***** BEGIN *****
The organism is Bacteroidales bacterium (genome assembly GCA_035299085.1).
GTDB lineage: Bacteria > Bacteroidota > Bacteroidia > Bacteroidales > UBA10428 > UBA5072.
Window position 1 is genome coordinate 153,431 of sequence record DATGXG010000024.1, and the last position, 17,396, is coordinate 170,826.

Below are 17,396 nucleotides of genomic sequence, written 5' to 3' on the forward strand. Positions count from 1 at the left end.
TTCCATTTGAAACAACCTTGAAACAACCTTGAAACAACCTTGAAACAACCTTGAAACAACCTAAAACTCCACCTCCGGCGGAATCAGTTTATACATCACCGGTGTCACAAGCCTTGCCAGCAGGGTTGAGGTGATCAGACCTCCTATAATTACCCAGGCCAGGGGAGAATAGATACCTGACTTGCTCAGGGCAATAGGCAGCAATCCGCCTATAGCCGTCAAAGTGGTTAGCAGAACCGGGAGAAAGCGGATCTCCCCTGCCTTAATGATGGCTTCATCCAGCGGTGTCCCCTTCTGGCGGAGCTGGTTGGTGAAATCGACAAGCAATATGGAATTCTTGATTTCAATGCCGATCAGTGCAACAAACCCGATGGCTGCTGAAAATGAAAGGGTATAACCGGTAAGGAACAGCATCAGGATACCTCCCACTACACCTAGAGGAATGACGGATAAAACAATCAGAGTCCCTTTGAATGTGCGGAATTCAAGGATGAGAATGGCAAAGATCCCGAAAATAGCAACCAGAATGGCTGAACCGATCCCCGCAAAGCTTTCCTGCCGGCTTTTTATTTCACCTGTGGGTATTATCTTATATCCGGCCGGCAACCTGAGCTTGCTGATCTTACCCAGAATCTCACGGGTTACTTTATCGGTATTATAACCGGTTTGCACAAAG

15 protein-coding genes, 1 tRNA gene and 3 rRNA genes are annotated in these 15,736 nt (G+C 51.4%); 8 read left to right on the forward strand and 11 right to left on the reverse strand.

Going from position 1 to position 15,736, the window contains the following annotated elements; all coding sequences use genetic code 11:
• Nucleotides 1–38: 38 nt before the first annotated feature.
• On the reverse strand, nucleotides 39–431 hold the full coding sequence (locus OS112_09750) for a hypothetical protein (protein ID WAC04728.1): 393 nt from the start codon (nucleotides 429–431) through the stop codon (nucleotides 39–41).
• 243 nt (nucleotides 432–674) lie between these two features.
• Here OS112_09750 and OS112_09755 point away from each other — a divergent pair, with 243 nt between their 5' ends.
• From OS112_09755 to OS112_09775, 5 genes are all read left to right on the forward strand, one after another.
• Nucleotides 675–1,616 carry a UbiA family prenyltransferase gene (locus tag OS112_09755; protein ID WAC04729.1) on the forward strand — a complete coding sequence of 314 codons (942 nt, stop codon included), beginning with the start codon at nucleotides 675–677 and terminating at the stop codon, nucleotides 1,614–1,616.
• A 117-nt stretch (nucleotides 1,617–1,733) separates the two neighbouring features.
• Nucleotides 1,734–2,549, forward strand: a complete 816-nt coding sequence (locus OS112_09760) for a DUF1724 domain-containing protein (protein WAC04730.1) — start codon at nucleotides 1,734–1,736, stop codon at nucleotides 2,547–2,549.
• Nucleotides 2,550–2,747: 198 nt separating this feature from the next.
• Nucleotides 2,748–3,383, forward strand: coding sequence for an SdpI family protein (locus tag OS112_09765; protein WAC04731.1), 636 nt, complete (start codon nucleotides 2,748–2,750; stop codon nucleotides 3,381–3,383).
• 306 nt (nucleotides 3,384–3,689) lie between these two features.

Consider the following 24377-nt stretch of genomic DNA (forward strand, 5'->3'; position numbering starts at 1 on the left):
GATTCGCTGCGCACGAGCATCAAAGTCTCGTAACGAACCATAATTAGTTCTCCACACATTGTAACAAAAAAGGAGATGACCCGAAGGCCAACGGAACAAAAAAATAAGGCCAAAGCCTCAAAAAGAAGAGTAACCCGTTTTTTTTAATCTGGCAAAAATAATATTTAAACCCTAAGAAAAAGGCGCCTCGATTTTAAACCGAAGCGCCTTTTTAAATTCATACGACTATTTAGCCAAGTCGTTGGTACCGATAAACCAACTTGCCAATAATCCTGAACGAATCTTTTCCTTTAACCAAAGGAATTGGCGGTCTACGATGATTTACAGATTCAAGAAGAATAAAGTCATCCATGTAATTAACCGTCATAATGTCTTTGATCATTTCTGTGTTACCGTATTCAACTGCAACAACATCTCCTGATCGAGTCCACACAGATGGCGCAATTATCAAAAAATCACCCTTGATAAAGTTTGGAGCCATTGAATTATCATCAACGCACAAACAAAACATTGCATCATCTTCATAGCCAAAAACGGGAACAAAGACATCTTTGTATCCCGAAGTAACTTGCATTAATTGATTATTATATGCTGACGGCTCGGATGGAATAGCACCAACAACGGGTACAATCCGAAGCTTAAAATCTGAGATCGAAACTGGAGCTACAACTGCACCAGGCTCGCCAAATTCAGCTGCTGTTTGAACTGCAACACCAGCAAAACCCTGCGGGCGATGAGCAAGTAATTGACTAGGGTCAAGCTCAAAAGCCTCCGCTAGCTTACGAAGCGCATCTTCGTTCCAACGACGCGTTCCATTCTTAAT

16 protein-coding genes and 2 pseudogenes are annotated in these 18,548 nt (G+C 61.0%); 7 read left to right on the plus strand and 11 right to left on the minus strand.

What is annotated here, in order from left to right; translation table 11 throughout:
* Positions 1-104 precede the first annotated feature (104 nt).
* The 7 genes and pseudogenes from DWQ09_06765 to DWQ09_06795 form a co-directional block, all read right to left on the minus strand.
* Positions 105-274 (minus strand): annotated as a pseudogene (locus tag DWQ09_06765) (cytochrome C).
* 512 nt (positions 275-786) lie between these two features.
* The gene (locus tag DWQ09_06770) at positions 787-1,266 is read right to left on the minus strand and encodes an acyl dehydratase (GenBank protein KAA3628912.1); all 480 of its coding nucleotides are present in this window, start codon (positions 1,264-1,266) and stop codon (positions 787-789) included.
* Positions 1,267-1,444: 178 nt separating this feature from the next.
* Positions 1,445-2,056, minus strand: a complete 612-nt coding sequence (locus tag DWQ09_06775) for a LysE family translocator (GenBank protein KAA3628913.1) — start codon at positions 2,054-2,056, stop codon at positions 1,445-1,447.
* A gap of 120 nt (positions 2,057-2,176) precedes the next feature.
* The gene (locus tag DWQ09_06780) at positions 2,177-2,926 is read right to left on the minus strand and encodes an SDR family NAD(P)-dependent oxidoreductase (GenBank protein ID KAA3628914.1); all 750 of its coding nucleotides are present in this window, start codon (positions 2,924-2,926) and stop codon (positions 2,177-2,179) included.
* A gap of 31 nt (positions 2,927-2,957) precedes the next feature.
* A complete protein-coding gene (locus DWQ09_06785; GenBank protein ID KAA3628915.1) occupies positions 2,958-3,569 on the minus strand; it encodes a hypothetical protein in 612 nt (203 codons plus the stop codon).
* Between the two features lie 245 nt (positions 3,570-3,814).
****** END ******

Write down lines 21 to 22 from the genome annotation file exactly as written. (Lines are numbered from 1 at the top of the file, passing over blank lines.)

16 protein-coding genes and 2 pseudogenes are annotated in these 18,548 nt (G+C 61.0%); 7 read left to right on the plus strand and 11 right to left on the minus strand.

What is annotated here, in order from left to right; translation table 11 throughout: